Assad’s forces were repeatedly accused of using chemical weapons against civilians, including the Ghouta chemical attack in 2013, the 2017 chemical attack in Khan Shaykhun, a town in rebel-held Idlib province and the Douma chemical attack in 2018.
“While all sides to the conflict have committed heinous laws-of-war violations, the Syrian-Russian military alliance has conducted indiscriminate aerial bombing of schools, hospitals, and markets – the civilian infrastructure essential to a society’s survival,” Human Rights Watch wrote in a 2022 report on Syria.
According to Airwars, a British monitoring group, the Russian air force launched more than 45,000 airstrikes from September 2015 to September 2019, “many targeting civilian areas and infrastructure, according to observers.” The group in September 2021 estimated that about 23,000 civilians had been killed in Syria as a result of Russian military actions since 2015.
A U.N. Commission of Inquiry said in a March 2020 report that Russian forces were directly involved in attacks on civilian targets, such as medical facilities and markets, and called those attacks war crimes.
The report, covering July 2019 to January 2020, focused on two attacks in which evidence of Russian involvement was discovered.
Airstrikes on a market in northern Syria on July 22, 2019, killed 43 civilians, including four children, and wounded at least 109 people. Rescue workers who rushed to the site were also targeted. On August 16, 2019, airstrikes hit a compound for displaced civilians in Idlib province, killing 20 people, including eight women and six children, and injuring 40.
“Based on the evidence available, including witness testimonies, video footage, data imagery as well as reports by flight spotters, flight communication intercepts and early warning observation reports, the commission has reasonable grounds to believe that a Russian aircraft participated in each incident described above,” the commission's report said.
“In both incidents, the Russian Air Force did not direct the attacks at a specific military objective, amounting to the war crime of launching indiscriminate attacks in civilian areas.”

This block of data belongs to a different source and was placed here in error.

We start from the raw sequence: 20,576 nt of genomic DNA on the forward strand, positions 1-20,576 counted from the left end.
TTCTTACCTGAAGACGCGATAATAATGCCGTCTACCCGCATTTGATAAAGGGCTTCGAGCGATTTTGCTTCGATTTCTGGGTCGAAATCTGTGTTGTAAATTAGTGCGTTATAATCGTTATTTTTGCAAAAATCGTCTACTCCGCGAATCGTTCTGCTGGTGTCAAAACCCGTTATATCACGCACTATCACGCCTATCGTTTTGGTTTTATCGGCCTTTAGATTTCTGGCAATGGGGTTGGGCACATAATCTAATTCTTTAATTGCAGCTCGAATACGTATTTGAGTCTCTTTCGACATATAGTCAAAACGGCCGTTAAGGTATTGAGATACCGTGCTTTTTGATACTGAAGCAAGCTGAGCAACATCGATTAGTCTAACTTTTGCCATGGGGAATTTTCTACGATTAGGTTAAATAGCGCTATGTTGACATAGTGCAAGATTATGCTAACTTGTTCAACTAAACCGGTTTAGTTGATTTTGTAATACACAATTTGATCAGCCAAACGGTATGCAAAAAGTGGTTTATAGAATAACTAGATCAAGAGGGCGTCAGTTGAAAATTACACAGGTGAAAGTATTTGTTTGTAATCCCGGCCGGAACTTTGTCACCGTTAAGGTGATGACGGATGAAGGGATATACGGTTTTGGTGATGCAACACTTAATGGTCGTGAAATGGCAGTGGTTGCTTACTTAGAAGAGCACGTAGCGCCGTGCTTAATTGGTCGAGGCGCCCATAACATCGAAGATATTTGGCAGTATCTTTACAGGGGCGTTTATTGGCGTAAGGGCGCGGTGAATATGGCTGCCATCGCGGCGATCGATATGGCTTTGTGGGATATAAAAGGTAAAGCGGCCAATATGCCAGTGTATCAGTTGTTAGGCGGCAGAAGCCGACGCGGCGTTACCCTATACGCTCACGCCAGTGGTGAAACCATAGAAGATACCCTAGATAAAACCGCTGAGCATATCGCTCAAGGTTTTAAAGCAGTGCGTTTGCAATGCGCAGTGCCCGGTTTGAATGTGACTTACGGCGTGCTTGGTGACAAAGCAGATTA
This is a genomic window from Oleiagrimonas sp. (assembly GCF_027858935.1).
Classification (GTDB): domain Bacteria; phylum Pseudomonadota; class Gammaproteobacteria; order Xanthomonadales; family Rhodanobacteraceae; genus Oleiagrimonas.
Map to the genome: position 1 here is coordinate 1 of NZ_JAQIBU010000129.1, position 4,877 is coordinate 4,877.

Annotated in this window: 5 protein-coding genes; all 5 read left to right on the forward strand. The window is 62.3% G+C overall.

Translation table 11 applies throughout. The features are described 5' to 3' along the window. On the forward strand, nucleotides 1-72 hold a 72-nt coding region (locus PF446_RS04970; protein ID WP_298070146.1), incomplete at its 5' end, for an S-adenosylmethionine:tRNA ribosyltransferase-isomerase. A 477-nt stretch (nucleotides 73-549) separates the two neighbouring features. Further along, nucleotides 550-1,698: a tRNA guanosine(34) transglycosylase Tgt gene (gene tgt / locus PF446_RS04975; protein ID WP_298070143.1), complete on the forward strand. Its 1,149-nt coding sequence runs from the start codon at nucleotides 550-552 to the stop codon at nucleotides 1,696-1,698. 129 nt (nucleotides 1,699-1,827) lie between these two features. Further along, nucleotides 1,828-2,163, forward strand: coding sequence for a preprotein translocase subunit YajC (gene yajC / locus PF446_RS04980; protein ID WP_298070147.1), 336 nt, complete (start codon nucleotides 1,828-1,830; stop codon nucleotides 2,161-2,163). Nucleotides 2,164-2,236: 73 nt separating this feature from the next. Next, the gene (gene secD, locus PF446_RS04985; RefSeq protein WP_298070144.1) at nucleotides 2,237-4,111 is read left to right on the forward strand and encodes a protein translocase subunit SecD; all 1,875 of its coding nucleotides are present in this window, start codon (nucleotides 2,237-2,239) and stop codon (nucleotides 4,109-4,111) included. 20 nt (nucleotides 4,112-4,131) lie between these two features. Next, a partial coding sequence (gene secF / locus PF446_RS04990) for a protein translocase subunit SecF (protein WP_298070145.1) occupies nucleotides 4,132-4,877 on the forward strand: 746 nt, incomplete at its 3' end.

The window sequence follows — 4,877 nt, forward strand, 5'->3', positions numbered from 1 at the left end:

Airwars noted in its 2021 report that Syrian regime or Russian forces had carried out 244 attacks on medical facilities. It cited Physicians for Human Rights, an advocacy group that tracks attacks on medical workers in Syria. The New York Times reported that Russian planes bombed four Syrian hospitals over 12 hours in a May 5, 2019, attack.
“[T]he United Nations shared a list of hospitals and clinics in Idlib province with the Syrian government and the Russians, basically in the hopes of getting the Russians to avoid accidentally hitting these places. And, instead, the Russians used this list to target these hospitals,” journalist Anand Gopal told the New Yorker magazine.
“So, it was part of the Russian strategy – to attack hospitals. And that was, I think, partly to break the morale of not just the rebel movement but the population. And also, of course, if you are fighting a war against an enemy and you destroy their health centers, then you make it difficult for them to reproduce themselves on the battlefield. So, it got to a point where people in Idlib had to put their clinics literally underground. I saw hospitals that were underground because the Russians would target anything that looked like a humanitarian center or a hospital.”
By June 2021, the U.K-based Syrian Observatory for Human Rights had documented 494,438 deaths in Syria. “It said at least 159,774 civilians had been killed, with the Syrian government and its allies responsible for most of those deaths,” the BBC reported in March.